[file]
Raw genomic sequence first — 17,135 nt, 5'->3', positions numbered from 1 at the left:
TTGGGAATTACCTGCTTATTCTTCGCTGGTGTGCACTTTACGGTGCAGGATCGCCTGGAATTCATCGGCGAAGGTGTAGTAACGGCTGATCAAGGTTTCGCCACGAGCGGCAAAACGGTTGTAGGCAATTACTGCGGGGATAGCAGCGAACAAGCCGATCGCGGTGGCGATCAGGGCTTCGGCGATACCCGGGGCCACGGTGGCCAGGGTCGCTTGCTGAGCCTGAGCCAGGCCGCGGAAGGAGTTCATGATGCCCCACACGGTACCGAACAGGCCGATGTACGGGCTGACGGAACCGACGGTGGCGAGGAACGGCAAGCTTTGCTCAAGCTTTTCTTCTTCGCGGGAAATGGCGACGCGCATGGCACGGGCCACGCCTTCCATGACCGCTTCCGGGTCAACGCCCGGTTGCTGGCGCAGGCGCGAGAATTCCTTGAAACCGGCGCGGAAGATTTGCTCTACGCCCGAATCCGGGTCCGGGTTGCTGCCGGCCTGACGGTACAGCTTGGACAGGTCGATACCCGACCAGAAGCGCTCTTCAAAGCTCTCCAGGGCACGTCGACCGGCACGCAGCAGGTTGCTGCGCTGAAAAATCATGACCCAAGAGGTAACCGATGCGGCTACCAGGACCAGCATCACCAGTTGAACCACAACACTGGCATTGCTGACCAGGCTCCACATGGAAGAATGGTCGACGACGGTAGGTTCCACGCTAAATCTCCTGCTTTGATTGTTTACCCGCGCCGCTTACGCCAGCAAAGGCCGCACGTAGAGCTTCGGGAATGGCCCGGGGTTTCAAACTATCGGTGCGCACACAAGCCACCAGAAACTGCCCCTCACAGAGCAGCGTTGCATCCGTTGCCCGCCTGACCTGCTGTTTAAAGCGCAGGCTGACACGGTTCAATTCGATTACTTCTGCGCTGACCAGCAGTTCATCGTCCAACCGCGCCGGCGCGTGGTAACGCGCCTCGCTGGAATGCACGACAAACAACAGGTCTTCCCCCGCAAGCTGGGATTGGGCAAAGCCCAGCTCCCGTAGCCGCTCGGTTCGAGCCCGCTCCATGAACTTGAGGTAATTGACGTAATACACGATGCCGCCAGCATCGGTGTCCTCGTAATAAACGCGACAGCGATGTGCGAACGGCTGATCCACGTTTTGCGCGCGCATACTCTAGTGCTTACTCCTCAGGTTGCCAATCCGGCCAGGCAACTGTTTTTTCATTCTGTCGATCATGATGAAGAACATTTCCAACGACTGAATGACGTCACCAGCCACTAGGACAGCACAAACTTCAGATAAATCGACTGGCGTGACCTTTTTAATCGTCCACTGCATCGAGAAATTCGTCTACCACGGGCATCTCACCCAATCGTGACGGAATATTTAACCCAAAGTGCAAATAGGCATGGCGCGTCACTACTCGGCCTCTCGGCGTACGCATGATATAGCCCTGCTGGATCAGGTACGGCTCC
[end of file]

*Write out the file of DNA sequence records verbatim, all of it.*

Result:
Raw genomic sequence first — 17,135 nt, 5'->3', positions numbered from 1 at the left:
TTGGGAATTACCTGCTTATTCTTCGCTGGTGTGCACTTTACGGTGCAGGATCGCCTGGAATTCATCGGCGAAGGTGTAGTAACGGCTGATCAAGGTTTCGCCACGAGCGGCAAAACGGTTGTAGGCAATTACTGCGGGGATAGCAGCGAACAAGCCGATCGCGGTGGCGATCAGGGCTTCGGCGATACCCGGGGCCACGGTGGCCAGGGTCGCTTGCTGAGCCTGAGCCAGGCCGCGGAAGGAGTTCATGATGCCCCACACGGTACCGAACAGGCCGATGTACGGGCTGACGGAACCGACGGTGGCGAGGAACGGCAAGCTTTGCTCAAGCTTTTCTTCTTCGCGGGAAATGGCGACGCGCATGGCACGGGCCACGCCTTCCATGACCGCTTCCGGGTCAACGCCCGGTTGCTGGCGCAGGCGCGAGAATTCCTTGAAACCGGCGCGGAAGATTTGCTCTACGCCCGAATCCGGGTCCGGGTTGCTGCCGGCCTGACGGTACAGCTTGGACAGGTCGATACCCGACCAGAAGCGCTCTTCAAAGCTCTCCAGGGCACGTCGACCGGCACGCAGCAGGTTGCTGCGCTGAAAAATCATGACCCAAGAGGTAACCGATGCGGCTACCAGGACCAGCATCACCAGTTGAACCACAACACTGGCATTGCTGACCAGGCTCCACATGGAAGAATGGTCGACGACGGTAGGTTCCACGCTAAATCTCCTGCTTTGATTGTTTACCCGCGCCGCTTACGCCAGCAAAGGCCGCACGTAGAGCTTCGGGAATGGCCCGGGGTTTCAAACTATCGGTGCGCACACAAGCCACCAGAAACTGCCCCTCACAGAGCAGCGTTGCATCCGTTGCCCGCCTGACCTGCTGTTTAAAGCGCAGGCTGACACGGTTCAATTCGATTACTTCTGCGCTGACCAGCAGTTCATCGTCCAACCGCGCCGGCGCGTGGTAACGCGCCTCGCTGGAATGCACGACAAACAACAGGTCTTCCCCCGCAAGCTGGGATTGGGCAAAGCCCAGCTCCCGTAGCCGCTCGGTTCGAGCCCGCTCCATGAACTTGAGGTAATTGACGTAATACACGATGCCGCCAGCATCGGTGTCCTCGTAATAAACGCGACAGCGATGTGCGAACGGCTGATCCACGTTTTGCGCGCGCATACTCTAGTGCTTACTCCTCAGGTTGCCAATCCGGCCAGGCAACTGTTTTTTCATTCTGTCGATCATGATGAAGAACATTTCCAACGACTGAATGACGTCACCAGCCACTAGGACAGCACAAACTTCAGATAAATCGACTGGCGTGACCTTTTTAATCGTCCACTGCATCGAGAAATTCGTCTACCACGGGCATCTCACCCAATCGTGACGGAATATTTAACCCAAAGTGCAAATAGGCATGGCGCGTCACTACTCGGCCTCTCGGCGTACGCATGATATAGCCCTGCTGGATCAGGTACGGCTCC